Panchkula rolls out 100-day festival to combat anaemia - Hindustan Times
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Panchkula rolls out 100-day festival to combat anaemia

By, Panchkula
Jun 10, 2024 08:20 AM IST

To make this campaign successful, the health department, education department, and women and child development department will work together to ensure that 100% of identified individuals in Panchkula are screened

To combat anaemia, a 100-day campaign was launched in Panchkula on Sunday. The “100-Day Festival to Combat Anaemia” will traverse urban and rural areas, reaching out to the district’s children, adolescents and women for anaemia-related health issues by September 16.

Deputy civil surgeon Dr Shivani, who is also the district nodal officer of the Anaemia-Free India Campaign, said the health of children, especially girls, will be checked through planned activities in government and non-government schools by specialist doctors. (iStock Photo)
Deputy civil surgeon Dr Shivani, who is also the district nodal officer of the Anaemia-Free India Campaign, said the health of children, especially girls, will be checked through planned activities in government and non-government schools by specialist doctors. (iStock Photo)

To make this campaign successful, the health department, education department, and women and child development department will work together to ensure that 100% of identified individuals in the district are screened.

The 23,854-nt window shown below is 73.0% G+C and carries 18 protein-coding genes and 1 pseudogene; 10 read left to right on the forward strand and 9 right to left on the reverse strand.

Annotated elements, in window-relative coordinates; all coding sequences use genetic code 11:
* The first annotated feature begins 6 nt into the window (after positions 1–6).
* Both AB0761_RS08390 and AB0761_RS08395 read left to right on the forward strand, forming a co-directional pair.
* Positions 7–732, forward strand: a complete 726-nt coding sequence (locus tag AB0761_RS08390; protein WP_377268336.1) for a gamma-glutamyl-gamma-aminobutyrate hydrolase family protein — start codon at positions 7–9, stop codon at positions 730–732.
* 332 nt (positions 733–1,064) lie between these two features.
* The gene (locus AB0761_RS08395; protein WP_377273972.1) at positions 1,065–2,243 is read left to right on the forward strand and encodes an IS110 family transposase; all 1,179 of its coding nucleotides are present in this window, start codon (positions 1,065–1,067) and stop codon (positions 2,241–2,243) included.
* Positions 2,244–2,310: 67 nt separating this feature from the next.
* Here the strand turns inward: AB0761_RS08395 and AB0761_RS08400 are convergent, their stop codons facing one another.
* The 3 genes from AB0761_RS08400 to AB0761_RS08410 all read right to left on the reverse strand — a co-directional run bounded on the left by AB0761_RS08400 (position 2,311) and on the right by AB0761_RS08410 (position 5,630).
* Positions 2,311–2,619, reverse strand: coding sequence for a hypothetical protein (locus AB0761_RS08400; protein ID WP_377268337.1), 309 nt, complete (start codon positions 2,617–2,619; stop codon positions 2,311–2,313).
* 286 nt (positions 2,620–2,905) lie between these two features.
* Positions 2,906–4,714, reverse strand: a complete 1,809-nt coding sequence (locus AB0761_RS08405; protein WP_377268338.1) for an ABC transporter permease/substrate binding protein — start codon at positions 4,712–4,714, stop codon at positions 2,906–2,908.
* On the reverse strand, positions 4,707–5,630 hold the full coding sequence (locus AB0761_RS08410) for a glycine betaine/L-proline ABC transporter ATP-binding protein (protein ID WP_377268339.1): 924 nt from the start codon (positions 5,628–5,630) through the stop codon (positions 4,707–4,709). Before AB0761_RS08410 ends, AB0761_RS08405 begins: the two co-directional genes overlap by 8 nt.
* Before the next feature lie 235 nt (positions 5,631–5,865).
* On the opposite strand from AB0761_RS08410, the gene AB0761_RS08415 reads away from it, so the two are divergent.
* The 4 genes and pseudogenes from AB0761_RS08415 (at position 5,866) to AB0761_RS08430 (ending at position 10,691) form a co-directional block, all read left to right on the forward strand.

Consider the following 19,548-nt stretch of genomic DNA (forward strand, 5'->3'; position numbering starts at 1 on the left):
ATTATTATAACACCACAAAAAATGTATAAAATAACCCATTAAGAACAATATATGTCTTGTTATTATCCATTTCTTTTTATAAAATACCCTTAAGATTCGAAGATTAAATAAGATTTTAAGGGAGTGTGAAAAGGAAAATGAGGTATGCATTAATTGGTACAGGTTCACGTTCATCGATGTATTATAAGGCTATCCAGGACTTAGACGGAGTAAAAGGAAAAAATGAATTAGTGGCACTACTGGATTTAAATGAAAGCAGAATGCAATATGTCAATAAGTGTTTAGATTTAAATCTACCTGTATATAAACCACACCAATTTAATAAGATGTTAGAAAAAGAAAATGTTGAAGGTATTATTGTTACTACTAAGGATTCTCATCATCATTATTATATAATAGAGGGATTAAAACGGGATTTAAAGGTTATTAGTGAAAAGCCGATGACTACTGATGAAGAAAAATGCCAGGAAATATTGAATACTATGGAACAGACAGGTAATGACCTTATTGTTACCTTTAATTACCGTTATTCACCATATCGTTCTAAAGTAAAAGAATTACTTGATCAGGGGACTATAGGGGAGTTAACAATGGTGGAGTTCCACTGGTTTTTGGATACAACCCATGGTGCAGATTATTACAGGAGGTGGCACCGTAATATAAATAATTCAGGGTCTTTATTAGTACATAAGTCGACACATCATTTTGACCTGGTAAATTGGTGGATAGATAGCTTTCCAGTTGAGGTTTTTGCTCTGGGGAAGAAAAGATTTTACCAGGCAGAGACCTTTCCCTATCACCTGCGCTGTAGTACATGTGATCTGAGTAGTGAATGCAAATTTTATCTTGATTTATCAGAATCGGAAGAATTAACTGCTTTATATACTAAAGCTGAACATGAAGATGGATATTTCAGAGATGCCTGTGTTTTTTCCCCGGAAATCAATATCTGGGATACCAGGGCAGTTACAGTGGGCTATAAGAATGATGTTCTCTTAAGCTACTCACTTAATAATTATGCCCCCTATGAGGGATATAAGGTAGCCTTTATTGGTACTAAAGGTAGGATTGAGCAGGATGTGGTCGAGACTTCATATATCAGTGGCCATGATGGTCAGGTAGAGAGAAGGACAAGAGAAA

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Deputy civil surgeon Dr Shivani, who is also the district nodal officer of the Anaemia-Free India Campaign, said the health of children, especially girls, will be checked through planned activities in government and non-government schools by specialist doctors. Children found to be anaemic will be provided with medication on the spot and educated about nutritional food. Additionally, pregnant women and adolescents will also be checked.

“The health camps will provide anaemia screening, treatment and counselling. Children with low haemoglobin levels will be categorised into three groups and given appropriate medication. Mild and moderate cases will be treated at school, while severe cases will be referred to the nearest health centre. Two weeks after receiving medication, students’ haemoglobin levels will be rechecked,” she added.

Besides slum areas, the camps will be organised in brick kilns and industrial areas to ensure the health of female labourers and their children.

To ensure the success of this campaign, teams have been appointed, which include school teachers. Anganwadi workers will visit homes to raise awareness and encourage the consumption of medicines, jaggery, chickpeas, green vegetables, fruits and juices to increase haemoglobin levels.

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